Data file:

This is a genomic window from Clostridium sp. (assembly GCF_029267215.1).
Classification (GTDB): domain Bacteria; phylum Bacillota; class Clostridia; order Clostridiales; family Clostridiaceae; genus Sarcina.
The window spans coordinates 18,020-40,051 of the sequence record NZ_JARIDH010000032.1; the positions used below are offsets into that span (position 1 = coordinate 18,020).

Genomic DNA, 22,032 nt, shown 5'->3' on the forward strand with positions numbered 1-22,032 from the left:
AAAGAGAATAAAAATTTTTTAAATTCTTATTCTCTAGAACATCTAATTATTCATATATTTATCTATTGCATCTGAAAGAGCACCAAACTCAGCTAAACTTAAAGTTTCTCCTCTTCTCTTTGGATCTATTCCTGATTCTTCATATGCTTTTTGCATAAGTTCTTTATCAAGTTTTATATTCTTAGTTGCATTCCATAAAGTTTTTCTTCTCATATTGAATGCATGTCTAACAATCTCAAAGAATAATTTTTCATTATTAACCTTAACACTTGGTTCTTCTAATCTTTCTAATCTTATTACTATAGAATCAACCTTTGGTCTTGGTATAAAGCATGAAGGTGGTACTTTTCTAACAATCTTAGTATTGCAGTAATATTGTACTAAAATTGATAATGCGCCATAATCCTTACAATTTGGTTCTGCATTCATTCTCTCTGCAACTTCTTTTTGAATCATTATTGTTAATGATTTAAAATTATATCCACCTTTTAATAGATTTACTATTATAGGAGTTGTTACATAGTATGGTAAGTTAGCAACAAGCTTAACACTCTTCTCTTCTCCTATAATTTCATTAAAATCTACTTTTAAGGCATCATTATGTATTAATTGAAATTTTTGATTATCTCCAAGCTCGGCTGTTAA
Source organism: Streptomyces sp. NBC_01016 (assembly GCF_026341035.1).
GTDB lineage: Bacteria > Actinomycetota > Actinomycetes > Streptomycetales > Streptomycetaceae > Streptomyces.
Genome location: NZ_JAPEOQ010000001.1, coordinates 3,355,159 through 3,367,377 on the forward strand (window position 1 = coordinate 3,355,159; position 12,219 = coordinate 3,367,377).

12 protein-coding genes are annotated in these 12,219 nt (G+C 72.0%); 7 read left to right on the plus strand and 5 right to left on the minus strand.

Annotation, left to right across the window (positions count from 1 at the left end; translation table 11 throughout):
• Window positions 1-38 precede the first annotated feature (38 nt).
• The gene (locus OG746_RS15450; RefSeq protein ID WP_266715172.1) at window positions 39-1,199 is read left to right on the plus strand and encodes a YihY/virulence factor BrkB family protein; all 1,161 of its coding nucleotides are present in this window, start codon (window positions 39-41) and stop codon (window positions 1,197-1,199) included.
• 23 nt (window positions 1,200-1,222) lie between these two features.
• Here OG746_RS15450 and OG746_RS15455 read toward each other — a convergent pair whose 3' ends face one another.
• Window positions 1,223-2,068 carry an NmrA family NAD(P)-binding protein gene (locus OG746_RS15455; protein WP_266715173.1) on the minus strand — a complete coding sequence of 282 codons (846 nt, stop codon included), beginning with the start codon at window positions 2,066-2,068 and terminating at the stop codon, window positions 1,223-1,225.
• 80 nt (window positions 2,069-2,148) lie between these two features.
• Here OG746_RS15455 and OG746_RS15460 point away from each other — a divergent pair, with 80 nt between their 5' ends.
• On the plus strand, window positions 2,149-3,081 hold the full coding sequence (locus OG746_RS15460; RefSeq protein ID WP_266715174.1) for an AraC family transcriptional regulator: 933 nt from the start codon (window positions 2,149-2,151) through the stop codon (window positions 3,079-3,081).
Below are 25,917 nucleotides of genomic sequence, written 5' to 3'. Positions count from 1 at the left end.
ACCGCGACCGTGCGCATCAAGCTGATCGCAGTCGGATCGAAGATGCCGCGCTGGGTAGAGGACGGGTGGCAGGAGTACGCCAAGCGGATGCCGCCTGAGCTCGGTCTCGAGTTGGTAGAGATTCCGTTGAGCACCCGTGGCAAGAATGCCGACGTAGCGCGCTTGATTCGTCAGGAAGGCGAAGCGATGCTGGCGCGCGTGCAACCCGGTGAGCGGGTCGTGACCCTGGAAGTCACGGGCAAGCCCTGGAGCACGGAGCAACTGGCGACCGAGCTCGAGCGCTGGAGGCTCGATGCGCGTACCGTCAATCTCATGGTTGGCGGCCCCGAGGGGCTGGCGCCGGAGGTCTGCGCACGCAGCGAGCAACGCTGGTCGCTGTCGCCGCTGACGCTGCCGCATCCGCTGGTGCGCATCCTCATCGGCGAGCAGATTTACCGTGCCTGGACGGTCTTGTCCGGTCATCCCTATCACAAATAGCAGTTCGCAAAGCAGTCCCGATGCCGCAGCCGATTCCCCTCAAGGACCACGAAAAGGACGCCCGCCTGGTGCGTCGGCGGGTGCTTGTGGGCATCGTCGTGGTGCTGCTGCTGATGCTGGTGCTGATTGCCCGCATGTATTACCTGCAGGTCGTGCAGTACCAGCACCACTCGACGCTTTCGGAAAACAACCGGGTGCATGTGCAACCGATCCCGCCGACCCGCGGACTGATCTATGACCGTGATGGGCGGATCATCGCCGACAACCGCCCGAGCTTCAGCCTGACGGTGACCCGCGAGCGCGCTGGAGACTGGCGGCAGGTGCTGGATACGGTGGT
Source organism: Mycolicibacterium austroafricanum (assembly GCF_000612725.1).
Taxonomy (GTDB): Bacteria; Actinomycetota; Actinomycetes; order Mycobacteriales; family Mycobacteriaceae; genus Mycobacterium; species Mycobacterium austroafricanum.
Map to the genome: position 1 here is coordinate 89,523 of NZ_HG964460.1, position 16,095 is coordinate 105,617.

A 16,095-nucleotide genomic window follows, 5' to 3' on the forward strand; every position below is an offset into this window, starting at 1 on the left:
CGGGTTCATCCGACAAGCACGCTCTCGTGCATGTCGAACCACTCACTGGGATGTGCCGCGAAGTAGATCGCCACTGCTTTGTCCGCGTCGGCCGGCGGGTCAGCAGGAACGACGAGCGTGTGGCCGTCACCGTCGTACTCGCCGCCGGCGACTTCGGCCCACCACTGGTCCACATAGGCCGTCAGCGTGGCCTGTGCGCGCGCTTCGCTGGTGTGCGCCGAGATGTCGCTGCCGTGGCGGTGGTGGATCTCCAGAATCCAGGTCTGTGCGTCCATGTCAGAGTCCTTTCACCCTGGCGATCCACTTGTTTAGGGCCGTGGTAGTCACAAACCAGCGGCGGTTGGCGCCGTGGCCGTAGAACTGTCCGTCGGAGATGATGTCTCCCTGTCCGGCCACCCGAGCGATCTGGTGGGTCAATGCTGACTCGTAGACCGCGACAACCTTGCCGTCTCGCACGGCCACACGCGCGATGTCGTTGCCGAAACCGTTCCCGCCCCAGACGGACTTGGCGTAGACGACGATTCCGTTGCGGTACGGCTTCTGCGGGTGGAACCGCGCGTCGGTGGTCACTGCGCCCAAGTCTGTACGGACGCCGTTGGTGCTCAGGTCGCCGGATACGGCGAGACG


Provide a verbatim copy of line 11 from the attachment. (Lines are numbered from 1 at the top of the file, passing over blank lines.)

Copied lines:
• Window positions 1-38 precede the first annotated feature (38 nt).